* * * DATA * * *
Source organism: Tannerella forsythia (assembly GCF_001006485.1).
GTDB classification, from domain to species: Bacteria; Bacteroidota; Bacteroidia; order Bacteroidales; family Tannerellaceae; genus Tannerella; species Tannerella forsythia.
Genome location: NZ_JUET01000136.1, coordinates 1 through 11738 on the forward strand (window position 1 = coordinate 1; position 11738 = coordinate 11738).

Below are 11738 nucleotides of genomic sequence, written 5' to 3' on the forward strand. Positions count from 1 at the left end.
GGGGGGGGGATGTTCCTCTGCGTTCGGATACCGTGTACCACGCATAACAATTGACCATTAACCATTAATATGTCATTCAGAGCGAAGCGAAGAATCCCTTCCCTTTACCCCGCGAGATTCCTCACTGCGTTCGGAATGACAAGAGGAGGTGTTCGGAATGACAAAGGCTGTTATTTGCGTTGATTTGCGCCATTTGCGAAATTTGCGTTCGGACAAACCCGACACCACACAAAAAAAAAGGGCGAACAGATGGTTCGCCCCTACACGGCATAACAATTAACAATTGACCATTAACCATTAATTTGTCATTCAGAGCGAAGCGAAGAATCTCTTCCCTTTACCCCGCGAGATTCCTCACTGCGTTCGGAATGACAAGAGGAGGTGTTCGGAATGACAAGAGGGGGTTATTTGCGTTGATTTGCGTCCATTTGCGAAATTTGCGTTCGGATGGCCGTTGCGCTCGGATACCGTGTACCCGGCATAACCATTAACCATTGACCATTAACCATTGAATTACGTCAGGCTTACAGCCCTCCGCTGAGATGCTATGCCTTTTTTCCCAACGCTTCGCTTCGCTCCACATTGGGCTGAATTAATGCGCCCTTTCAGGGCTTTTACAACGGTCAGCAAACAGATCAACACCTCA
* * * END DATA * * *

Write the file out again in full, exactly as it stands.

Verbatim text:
Source organism: Tannerella forsythia (assembly GCF_001006485.1).
GTDB classification, from domain to species: Bacteria; Bacteroidota; Bacteroidia; order Bacteroidales; family Tannerellaceae; genus Tannerella; species Tannerella forsythia.
Genome location: NZ_JUET01000136.1, coordinates 1 through 11738 on the forward strand (window position 1 = coordinate 1; position 11738 = coordinate 11738).

Below are 11738 nucleotides of genomic sequence, written 5' to 3' on the forward strand. Positions count from 1 at the left end.
GGGGGGGGGATGTTCCTCTGCGTTCGGATACCGTGTACCACGCATAACAATTGACCATTAACCATTAATATGTCATTCAGAGCGAAGCGAAGAATCCCTTCCCTTTACCCCGCGAGATTCCTCACTGCGTTCGGAATGACAAGAGGAGGTGTTCGGAATGACAAAGGCTGTTATTTGCGTTGATTTGCGCCATTTGCGAAATTTGCGTTCGGACAAACCCGACACCACACAAAAAAAAAGGGCGAACAGATGGTTCGCCCCTACACGGCATAACAATTAACAATTGACCATTAACCATTAATTTGTCATTCAGAGCGAAGCGAAGAATCTCTTCCCTTTACCCCGCGAGATTCCTCACTGCGTTCGGAATGACAAGAGGAGGTGTTCGGAATGACAAGAGGGGGTTATTTGCGTTGATTTGCGTCCATTTGCGAAATTTGCGTTCGGATGGCCGTTGCGCTCGGATACCGTGTACCCGGCATAACCATTAACCATTGACCATTAACCATTGAATTACGTCAGGCTTACAGCCCTCCGCTGAGATGCTATGCCTTTTTTCCCAACGCTTCGCTTCGCTCCACATTGGGCTGAATTAATGCGCCCTTTCAGGGCTTTTACAACGGTCAGCAAACAGATCAACACCTCA